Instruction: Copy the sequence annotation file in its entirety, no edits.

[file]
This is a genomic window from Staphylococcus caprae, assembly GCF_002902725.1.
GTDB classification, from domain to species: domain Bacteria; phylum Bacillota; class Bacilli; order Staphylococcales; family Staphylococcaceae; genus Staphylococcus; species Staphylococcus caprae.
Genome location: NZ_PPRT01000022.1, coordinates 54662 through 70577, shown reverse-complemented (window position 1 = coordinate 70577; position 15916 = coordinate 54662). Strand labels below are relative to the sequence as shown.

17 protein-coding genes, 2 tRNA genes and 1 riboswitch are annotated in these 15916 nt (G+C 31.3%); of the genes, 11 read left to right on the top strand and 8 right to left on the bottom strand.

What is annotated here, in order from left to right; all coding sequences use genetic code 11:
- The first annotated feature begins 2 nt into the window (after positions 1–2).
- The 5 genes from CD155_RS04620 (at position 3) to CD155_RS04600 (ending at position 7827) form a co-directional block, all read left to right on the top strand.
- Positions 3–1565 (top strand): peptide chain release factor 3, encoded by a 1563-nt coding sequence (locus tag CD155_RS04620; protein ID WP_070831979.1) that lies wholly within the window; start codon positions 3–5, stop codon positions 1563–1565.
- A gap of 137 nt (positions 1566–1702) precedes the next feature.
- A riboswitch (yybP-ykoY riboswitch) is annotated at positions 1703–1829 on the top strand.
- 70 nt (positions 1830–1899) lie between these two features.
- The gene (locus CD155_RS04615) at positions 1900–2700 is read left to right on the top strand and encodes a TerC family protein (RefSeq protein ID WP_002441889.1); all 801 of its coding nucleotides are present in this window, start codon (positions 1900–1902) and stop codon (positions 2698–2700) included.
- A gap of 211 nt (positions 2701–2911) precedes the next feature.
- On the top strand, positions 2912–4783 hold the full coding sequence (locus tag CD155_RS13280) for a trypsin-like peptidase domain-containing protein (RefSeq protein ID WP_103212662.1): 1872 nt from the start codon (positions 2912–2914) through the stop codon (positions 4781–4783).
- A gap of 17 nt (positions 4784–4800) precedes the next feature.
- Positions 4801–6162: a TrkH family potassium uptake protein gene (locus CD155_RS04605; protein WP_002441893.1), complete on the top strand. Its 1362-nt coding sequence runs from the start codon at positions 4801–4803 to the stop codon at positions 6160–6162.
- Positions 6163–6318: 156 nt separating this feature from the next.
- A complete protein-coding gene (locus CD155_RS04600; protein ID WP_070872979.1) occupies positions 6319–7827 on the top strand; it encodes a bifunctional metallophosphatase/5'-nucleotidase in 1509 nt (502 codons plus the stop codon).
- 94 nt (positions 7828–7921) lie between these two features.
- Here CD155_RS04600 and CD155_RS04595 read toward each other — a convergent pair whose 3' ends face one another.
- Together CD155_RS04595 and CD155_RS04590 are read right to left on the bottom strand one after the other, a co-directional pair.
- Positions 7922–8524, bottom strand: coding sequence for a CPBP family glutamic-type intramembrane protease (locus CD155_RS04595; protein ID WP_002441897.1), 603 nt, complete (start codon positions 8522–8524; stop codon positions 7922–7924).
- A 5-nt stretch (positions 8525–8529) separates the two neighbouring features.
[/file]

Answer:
This is a genomic window from Staphylococcus caprae, assembly GCF_002902725.1.
GTDB classification, from domain to species: domain Bacteria; phylum Bacillota; class Bacilli; order Staphylococcales; family Staphylococcaceae; genus Staphylococcus; species Staphylococcus caprae.
Genome location: NZ_PPRT01000022.1, coordinates 54662 through 70577, shown reverse-complemented (window position 1 = coordinate 70577; position 15916 = coordinate 54662). Strand labels below are relative to the sequence as shown.

17 protein-coding genes, 2 tRNA genes and 1 riboswitch are annotated in these 15916 nt (G+C 31.3%); of the genes, 11 read left to right on the top strand and 8 right to left on the bottom strand.

What is annotated here, in order from left to right; all coding sequences use genetic code 11:
- The first annotated feature begins 2 nt into the window (after positions 1–2).
- The 5 genes from CD155_RS04620 (at position 3) to CD155_RS04600 (ending at position 7827) form a co-directional block, all read left to right on the top strand.
- Positions 3–1565 (top strand): peptide chain release factor 3, encoded by a 1563-nt coding sequence (locus tag CD155_RS04620; protein ID WP_070831979.1) that lies wholly within the window; start codon positions 3–5, stop codon positions 1563–1565.
- A gap of 137 nt (positions 1566–1702) precedes the next feature.
- A riboswitch (yybP-ykoY riboswitch) is annotated at positions 1703–1829 on the top strand.
- 70 nt (positions 1830–1899) lie between these two features.
- The gene (locus CD155_RS04615) at positions 1900–2700 is read left to right on the top strand and encodes a TerC family protein (RefSeq protein ID WP_002441889.1); all 801 of its coding nucleotides are present in this window, start codon (positions 1900–1902) and stop codon (positions 2698–2700) included.
- A gap of 211 nt (positions 2701–2911) precedes the next feature.
- On the top strand, positions 2912–4783 hold the full coding sequence (locus tag CD155_RS13280) for a trypsin-like peptidase domain-containing protein (RefSeq protein ID WP_103212662.1): 1872 nt from the start codon (positions 2912–2914) through the stop codon (positions 4781–4783).
- A gap of 17 nt (positions 4784–4800) precedes the next feature.
- Positions 4801–6162: a TrkH family potassium uptake protein gene (locus CD155_RS04605; protein WP_002441893.1), complete on the top strand. Its 1362-nt coding sequence runs from the start codon at positions 4801–4803 to the stop codon at positions 6160–6162.
- Positions 6163–6318: 156 nt separating this feature from the next.
- A complete protein-coding gene (locus CD155_RS04600; protein ID WP_070872979.1) occupies positions 6319–7827 on the top strand; it encodes a bifunctional metallophosphatase/5'-nucleotidase in 1509 nt (502 codons plus the stop codon).
- 94 nt (positions 7828–7921) lie between these two features.
- Here CD155_RS04600 and CD155_RS04595 read toward each other — a convergent pair whose 3' ends face one another.
- Together CD155_RS04595 and CD155_RS04590 are read right to left on the bottom strand one after the other, a co-directional pair.
- Positions 7922–8524, bottom strand: coding sequence for a CPBP family glutamic-type intramembrane protease (locus CD155_RS04595; protein ID WP_002441897.1), 603 nt, complete (start codon positions 8522–8524; stop codon positions 7922–7924).
- A 5-nt stretch (positions 8525–8529) separates the two neighbouring features.